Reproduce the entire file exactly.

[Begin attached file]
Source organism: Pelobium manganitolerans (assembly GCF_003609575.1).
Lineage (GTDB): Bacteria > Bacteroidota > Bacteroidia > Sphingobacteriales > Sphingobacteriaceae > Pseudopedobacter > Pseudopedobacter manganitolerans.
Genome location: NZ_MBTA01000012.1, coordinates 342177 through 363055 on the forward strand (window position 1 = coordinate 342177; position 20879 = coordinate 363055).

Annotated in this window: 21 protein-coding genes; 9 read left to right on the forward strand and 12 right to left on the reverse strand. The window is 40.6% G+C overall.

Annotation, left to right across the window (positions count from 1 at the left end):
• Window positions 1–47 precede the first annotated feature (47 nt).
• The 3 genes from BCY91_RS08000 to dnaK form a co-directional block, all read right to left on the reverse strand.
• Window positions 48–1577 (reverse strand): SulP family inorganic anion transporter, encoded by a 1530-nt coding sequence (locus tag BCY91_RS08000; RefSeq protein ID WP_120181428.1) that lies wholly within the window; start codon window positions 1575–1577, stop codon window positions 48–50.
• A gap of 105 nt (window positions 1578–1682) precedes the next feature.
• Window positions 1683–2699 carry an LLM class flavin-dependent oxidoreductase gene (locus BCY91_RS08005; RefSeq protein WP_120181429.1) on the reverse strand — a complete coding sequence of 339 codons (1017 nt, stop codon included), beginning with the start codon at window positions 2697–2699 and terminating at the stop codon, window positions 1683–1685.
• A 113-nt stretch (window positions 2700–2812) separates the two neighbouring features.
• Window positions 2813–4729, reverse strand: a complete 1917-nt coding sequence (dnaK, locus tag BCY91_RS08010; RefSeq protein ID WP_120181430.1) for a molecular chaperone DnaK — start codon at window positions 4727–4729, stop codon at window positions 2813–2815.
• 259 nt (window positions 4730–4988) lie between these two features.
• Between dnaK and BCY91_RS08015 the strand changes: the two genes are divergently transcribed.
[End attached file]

Source organism: Pelobium manganitolerans (assembly GCF_003609575.1).
Lineage (GTDB): Bacteria > Bacteroidota > Bacteroidia > Sphingobacteriales > Sphingobacteriaceae > Pseudopedobacter > Pseudopedobacter manganitolerans.
Genome location: NZ_MBTA01000012.1, coordinates 342177 through 363055 on the forward strand (window position 1 = coordinate 342177; position 20879 = coordinate 363055).

Annotated in this window: 21 protein-coding genes; 9 read left to right on the forward strand and 12 right to left on the reverse strand. The window is 40.6% G+C overall.

Annotation, left to right across the window (positions count from 1 at the left end):
• Window positions 1–47 precede the first annotated feature (47 nt).
• The 3 genes from BCY91_RS08000 to dnaK form a co-directional block, all read right to left on the reverse strand.
• Window positions 48–1577 (reverse strand): SulP family inorganic anion transporter, encoded by a 1530-nt coding sequence (locus tag BCY91_RS08000; RefSeq protein ID WP_120181428.1) that lies wholly within the window; start codon window positions 1575–1577, stop codon window positions 48–50.
• A gap of 105 nt (window positions 1578–1682) precedes the next feature.
• Window positions 1683–2699 carry an LLM class flavin-dependent oxidoreductase gene (locus BCY91_RS08005; RefSeq protein WP_120181429.1) on the reverse strand — a complete coding sequence of 339 codons (1017 nt, stop codon included), beginning with the start codon at window positions 2697–2699 and terminating at the stop codon, window positions 1683–1685.
• A 113-nt stretch (window positions 2700–2812) separates the two neighbouring features.
• Window positions 2813–4729, reverse strand: a complete 1917-nt coding sequence (dnaK, locus tag BCY91_RS08010; RefSeq protein ID WP_120181430.1) for a molecular chaperone DnaK — start codon at window positions 4727–4729, stop codon at window positions 2813–2815.
• 259 nt (window positions 4730–4988) lie between these two features.
• Between dnaK and BCY91_RS08015 the strand changes: the two genes are divergently transcribed.